So, I’m now keeping mind and body busy with the next thing in my life after being self-employed for nearly 30 years. And apparently, that next thing is going to involve substitute school teaching.
Once again, the readers of the Sunday Record-Eagle are beginning to shake their heads. Half of you are shaking your heads sideways as if to say, “Have at it, Rob, but I wouldn’t stand in front of a classroom full of gently sleeping golden retrievers, let alone a class of rambunctious students.”
Hopefully, the other half of readers are also shaking their heads. Only this shaking is up and down, as if to say, “I bet that guy would be a great sub. He’s raised a few kids, has a basic rapport with today’s youth and he probably can manage a group of people for 50 minutes, including kids.”
It’s important that I make a distinction here; the skills to substitute teach, I’ve got. The skills to teach what the person being subbed for has, not so much. In no way should professional educators perceive from this column that some guy in the newspaper thinks anybody with a pulse, a pair of khakis and the classroom key on a lanyard can do their job.
Not at all.
At least, not this guy in the newspaper.
My objective is to execute their instructions for one day and to keep the momentum that they’ve worked very hard to achieve throughout the school year moving in a similar direction.
Appropriately, my first gig was a day in a middle school classroom and the class was working on redividing the continent of Africa. In other words, erase all the boundary lines to countries including Egypt, Albania, Somalia, Suriname and Yemen and start over using current-day population, natural resource and climate data. FYI, three of those countries aren’t on the continent of Africa ... so there.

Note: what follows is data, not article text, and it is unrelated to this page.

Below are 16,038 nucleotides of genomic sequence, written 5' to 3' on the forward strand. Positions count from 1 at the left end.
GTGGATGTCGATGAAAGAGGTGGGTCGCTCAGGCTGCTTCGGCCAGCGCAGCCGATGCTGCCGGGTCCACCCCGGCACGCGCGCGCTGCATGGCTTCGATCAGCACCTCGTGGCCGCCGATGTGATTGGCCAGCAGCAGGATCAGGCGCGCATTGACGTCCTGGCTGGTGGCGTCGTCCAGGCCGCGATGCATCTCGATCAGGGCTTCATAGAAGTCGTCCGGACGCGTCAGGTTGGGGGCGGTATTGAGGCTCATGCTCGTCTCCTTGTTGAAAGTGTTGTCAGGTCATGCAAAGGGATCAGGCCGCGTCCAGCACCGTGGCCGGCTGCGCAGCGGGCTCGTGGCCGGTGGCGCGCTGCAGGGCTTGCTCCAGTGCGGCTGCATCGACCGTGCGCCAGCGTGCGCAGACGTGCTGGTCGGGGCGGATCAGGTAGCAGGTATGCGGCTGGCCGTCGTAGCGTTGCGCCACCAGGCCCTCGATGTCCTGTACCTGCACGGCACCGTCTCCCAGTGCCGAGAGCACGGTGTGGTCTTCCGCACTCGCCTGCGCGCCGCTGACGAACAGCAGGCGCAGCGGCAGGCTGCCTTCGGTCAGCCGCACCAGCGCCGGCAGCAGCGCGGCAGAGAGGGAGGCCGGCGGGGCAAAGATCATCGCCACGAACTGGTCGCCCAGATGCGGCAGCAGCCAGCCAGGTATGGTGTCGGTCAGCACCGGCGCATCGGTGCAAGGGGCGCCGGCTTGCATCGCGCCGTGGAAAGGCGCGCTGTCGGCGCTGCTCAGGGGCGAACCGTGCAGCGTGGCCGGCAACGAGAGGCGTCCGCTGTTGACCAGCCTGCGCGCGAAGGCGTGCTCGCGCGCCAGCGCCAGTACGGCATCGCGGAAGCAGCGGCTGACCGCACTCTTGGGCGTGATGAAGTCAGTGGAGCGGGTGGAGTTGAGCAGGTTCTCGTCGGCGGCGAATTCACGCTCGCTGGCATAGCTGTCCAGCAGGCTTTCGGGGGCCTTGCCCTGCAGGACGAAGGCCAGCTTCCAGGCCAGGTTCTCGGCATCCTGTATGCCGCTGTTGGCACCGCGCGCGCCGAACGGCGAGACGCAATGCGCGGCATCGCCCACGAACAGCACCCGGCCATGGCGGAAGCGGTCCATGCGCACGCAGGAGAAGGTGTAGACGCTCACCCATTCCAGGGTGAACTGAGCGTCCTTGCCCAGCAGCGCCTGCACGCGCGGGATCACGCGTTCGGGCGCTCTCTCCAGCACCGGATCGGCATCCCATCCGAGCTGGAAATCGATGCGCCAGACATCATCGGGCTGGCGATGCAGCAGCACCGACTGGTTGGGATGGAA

Point being that as the students applied their brains to the project, so did this substitute teacher who can now tell you where else on the globe to look for Albania, Suriname and Yemen.
Now, I’m not going to lie and tell you that moving to the classroom has been a goal of mine since the moment we decided to get out of the world of real estate title insurance. What I will admit to, though, is an envy for the school year calendar.
Of potential next careers considered over the last couple of years, none accommodated my desires to continue to call my own shots and do things like playing golf and caring for grandchildren like substitute teaching does.
I mean, even if I wanted to work during June, July and August (which I don’t), no schools are looking for substitutes. And, again with an appreciative nod toward teachers and school administrators, the school day for substitutes ends with the 3 o'clock bell. This leaves plenty of time for rounds of golf once the days get longer and courses open.
The best part for me, though, is that I expect these various schools, classrooms, staff and students to provide just the kind of inspiration that I crave. I watched my own parents retire from their jobs and, more or less, sit still. With any luck, my foreseeable future — surrounded by scenarios both frightening and enlightening — will be grist for the writing mill.
As nearly every classroom wall so far has reminded me, “life is a journey, not a destination."
Contact Rob Ford at firstname.lastname@example.org.